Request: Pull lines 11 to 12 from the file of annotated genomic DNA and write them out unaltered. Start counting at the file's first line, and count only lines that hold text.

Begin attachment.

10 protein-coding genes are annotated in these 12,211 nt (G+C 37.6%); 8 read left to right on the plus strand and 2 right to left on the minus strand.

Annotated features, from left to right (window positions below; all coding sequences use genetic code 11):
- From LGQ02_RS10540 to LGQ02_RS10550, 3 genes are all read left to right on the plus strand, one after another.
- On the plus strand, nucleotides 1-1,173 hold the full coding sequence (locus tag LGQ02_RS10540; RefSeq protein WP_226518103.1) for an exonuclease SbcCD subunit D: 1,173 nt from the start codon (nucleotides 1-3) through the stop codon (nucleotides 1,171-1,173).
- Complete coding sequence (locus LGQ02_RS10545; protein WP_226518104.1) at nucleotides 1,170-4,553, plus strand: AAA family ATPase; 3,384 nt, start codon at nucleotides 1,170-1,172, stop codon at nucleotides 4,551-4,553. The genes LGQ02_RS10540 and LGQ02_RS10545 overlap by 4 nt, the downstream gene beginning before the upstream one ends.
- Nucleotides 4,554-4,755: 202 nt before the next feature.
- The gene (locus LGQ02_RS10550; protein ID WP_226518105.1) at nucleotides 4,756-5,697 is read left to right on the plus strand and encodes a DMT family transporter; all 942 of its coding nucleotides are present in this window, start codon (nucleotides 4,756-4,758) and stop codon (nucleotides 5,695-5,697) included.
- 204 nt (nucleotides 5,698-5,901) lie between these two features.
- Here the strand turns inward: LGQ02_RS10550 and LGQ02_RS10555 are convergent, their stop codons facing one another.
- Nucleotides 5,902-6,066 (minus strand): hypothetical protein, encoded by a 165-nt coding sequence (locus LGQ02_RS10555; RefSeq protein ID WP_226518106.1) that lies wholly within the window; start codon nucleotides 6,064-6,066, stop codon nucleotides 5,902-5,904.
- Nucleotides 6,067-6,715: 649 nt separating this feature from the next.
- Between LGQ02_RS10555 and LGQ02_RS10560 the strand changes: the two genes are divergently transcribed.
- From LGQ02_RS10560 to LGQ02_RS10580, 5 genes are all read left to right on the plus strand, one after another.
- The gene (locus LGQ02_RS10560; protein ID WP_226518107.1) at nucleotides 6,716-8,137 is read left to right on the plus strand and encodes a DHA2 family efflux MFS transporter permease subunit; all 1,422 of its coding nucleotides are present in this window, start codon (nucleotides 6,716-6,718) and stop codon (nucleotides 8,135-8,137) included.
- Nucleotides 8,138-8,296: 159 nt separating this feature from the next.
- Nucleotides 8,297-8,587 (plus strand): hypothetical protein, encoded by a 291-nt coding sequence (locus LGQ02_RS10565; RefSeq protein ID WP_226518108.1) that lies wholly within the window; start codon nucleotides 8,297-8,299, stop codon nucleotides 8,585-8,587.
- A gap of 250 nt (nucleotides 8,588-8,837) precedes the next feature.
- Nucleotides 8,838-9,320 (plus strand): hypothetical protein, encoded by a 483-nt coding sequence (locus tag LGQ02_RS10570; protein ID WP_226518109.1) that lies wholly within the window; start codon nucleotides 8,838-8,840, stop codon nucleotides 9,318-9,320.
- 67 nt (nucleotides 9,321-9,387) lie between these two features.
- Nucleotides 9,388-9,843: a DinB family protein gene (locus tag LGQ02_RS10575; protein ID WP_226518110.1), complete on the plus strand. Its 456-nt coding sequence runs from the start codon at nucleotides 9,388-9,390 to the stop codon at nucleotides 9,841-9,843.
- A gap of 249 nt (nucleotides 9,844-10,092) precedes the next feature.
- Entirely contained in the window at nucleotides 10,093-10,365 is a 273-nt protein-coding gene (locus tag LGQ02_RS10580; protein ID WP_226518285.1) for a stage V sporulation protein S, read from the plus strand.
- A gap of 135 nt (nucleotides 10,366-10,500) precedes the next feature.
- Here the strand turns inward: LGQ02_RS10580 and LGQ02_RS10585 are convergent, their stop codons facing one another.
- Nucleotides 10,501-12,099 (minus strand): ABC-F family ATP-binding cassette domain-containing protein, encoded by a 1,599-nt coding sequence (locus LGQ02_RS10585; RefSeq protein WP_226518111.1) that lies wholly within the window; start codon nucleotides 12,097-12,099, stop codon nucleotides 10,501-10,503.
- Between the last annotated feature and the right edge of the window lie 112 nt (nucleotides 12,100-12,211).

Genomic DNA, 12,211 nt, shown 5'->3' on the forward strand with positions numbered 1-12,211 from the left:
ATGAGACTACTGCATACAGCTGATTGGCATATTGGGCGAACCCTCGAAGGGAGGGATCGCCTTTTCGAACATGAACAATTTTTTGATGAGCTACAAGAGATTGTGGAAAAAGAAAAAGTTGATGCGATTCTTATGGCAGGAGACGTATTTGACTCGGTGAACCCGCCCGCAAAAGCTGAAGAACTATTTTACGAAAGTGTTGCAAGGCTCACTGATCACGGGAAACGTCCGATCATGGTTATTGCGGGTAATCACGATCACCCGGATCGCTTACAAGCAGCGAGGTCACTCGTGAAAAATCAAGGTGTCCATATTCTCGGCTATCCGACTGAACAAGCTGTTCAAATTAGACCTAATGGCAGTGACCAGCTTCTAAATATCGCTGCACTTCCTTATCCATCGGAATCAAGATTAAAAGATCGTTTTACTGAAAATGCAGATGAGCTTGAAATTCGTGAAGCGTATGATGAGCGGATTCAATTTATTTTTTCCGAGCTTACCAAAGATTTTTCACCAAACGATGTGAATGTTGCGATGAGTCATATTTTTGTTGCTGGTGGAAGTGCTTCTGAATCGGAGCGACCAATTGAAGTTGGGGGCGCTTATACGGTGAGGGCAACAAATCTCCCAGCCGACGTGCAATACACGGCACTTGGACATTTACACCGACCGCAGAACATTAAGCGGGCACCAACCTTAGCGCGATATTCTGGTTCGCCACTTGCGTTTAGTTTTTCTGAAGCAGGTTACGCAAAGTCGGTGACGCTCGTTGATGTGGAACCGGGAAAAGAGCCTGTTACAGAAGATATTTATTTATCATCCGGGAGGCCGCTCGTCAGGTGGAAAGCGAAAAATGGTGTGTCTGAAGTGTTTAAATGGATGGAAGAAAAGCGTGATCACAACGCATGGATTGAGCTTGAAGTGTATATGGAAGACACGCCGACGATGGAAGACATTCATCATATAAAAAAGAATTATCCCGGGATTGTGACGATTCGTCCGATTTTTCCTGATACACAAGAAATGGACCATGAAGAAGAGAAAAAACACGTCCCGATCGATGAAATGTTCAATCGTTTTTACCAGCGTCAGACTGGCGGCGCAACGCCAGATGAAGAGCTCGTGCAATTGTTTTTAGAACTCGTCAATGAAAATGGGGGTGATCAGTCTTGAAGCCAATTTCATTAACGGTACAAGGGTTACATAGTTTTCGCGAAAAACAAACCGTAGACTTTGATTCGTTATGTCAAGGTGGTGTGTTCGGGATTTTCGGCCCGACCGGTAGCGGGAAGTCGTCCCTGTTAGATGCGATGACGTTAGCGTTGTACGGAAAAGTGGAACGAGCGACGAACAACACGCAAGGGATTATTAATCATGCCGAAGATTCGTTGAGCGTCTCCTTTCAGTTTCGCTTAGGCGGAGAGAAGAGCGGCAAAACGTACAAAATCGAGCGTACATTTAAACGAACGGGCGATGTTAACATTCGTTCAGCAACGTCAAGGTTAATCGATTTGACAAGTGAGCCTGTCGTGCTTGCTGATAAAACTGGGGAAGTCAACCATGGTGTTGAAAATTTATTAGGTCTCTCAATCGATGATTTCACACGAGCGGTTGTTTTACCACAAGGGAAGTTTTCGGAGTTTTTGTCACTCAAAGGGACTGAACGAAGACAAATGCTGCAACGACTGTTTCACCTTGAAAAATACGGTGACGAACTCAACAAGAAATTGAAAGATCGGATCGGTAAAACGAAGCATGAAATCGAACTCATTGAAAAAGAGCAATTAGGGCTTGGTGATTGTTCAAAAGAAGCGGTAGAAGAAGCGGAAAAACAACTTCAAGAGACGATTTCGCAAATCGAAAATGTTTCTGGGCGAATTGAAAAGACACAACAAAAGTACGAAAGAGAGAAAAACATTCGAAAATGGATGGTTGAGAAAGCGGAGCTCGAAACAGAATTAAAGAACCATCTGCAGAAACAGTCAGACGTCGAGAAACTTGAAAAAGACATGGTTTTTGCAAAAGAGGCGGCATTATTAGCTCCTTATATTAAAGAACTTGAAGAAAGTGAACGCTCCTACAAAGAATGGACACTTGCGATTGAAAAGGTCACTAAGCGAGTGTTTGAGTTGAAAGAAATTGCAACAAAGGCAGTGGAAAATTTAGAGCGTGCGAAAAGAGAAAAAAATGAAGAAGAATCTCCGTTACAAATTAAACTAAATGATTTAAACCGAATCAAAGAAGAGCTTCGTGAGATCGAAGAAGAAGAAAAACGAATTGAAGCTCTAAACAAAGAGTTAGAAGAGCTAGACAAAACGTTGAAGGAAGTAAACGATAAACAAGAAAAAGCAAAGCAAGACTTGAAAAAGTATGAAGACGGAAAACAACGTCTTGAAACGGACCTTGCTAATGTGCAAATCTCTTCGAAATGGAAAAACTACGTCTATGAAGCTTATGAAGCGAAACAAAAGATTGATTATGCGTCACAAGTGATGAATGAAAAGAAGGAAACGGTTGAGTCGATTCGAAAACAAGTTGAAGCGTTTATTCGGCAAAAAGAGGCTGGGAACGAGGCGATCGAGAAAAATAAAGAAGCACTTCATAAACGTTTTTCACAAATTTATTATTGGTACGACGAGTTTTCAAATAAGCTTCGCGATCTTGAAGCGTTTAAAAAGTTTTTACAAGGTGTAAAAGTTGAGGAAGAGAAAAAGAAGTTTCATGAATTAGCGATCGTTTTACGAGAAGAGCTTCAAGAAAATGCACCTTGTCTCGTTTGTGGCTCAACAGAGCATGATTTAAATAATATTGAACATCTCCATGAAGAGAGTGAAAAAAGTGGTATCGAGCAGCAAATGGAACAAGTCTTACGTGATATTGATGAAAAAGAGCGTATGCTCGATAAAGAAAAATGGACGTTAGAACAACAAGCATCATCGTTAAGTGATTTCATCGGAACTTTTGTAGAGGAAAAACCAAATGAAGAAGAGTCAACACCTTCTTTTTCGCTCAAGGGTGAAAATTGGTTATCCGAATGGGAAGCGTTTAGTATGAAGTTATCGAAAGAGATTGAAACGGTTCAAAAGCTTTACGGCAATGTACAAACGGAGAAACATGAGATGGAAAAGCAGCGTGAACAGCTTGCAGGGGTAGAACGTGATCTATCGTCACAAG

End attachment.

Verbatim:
- Nucleotides 6,067-6,715: 649 nt separating this feature from the next.
- Between LGQ02_RS10555 and LGQ02_RS10560 the strand changes: the two genes are divergently transcribed.